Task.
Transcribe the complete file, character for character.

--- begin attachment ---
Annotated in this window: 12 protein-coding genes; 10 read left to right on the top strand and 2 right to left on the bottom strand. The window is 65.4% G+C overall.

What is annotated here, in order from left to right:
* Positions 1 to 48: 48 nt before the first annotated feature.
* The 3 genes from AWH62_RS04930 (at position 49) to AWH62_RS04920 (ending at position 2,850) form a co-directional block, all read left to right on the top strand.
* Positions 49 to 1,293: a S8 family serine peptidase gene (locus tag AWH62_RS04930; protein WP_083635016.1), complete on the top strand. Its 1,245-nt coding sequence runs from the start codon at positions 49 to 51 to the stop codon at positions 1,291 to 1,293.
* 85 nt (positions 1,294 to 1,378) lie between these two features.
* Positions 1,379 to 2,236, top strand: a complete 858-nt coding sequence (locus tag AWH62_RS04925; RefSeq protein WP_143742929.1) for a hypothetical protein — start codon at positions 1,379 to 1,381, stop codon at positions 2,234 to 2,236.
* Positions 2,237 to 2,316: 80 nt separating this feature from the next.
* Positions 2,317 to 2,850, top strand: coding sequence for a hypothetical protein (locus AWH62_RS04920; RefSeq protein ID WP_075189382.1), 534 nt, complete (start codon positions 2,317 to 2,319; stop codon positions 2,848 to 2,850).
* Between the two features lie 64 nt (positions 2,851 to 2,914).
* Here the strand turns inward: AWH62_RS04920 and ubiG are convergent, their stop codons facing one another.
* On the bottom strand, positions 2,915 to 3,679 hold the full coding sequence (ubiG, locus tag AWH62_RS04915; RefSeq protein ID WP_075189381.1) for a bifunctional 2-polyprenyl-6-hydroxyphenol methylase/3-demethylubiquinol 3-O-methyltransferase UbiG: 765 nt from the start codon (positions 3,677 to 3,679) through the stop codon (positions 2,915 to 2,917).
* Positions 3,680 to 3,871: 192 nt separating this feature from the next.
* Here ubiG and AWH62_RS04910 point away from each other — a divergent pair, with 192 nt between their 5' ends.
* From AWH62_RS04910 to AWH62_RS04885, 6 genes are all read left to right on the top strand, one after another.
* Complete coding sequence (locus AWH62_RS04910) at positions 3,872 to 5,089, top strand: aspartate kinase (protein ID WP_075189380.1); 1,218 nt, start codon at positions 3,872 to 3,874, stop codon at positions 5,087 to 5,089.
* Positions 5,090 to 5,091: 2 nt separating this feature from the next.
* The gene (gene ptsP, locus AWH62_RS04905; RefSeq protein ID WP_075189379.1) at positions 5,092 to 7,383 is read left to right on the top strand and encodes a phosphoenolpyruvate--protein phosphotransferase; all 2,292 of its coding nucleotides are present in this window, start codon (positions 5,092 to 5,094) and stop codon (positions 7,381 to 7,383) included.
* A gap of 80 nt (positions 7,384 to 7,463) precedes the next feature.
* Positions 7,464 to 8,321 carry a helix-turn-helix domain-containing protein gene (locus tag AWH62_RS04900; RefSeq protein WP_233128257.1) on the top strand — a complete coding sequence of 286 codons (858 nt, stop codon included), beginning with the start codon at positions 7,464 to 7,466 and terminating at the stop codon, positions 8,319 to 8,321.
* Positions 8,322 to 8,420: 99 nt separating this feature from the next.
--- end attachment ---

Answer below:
Annotated in this window: 12 protein-coding genes; 10 read left to right on the top strand and 2 right to left on the bottom strand. The window is 65.4% G+C overall.

What is annotated here, in order from left to right:
* Positions 1 to 48: 48 nt before the first annotated feature.
* The 3 genes from AWH62_RS04930 (at position 49) to AWH62_RS04920 (ending at position 2,850) form a co-directional block, all read left to right on the top strand.
* Positions 49 to 1,293: a S8 family serine peptidase gene (locus tag AWH62_RS04930; protein WP_083635016.1), complete on the top strand. Its 1,245-nt coding sequence runs from the start codon at positions 49 to 51 to the stop codon at positions 1,291 to 1,293.
* 85 nt (positions 1,294 to 1,378) lie between these two features.
* Positions 1,379 to 2,236, top strand: a complete 858-nt coding sequence (locus tag AWH62_RS04925; RefSeq protein WP_143742929.1) for a hypothetical protein — start codon at positions 1,379 to 1,381, stop codon at positions 2,234 to 2,236.
* Positions 2,237 to 2,316: 80 nt separating this feature from the next.
* Positions 2,317 to 2,850, top strand: coding sequence for a hypothetical protein (locus AWH62_RS04920; RefSeq protein ID WP_075189382.1), 534 nt, complete (start codon positions 2,317 to 2,319; stop codon positions 2,848 to 2,850).
* Between the two features lie 64 nt (positions 2,851 to 2,914).
* Here the strand turns inward: AWH62_RS04920 and ubiG are convergent, their stop codons facing one another.
* On the bottom strand, positions 2,915 to 3,679 hold the full coding sequence (ubiG, locus tag AWH62_RS04915; RefSeq protein ID WP_075189381.1) for a bifunctional 2-polyprenyl-6-hydroxyphenol methylase/3-demethylubiquinol 3-O-methyltransferase UbiG: 765 nt from the start codon (positions 3,677 to 3,679) through the stop codon (positions 2,915 to 2,917).
* Positions 3,680 to 3,871: 192 nt separating this feature from the next.
* Here ubiG and AWH62_RS04910 point away from each other — a divergent pair, with 192 nt between their 5' ends.
* From AWH62_RS04910 to AWH62_RS04885, 6 genes are all read left to right on the top strand, one after another.
* Complete coding sequence (locus AWH62_RS04910) at positions 3,872 to 5,089, top strand: aspartate kinase (protein ID WP_075189380.1); 1,218 nt, start codon at positions 3,872 to 3,874, stop codon at positions 5,087 to 5,089.
* Positions 5,090 to 5,091: 2 nt separating this feature from the next.
* The gene (gene ptsP, locus AWH62_RS04905; RefSeq protein ID WP_075189379.1) at positions 5,092 to 7,383 is read left to right on the top strand and encodes a phosphoenolpyruvate--protein phosphotransferase; all 2,292 of its coding nucleotides are present in this window, start codon (positions 5,092 to 5,094) and stop codon (positions 7,381 to 7,383) included.
* A gap of 80 nt (positions 7,384 to 7,463) precedes the next feature.
* Positions 7,464 to 8,321 carry a helix-turn-helix domain-containing protein gene (locus tag AWH62_RS04900; RefSeq protein WP_233128257.1) on the top strand — a complete coding sequence of 286 codons (858 nt, stop codon included), beginning with the start codon at positions 7,464 to 7,466 and terminating at the stop codon, positions 8,319 to 8,321.
* Positions 8,322 to 8,420: 99 nt separating this feature from the next.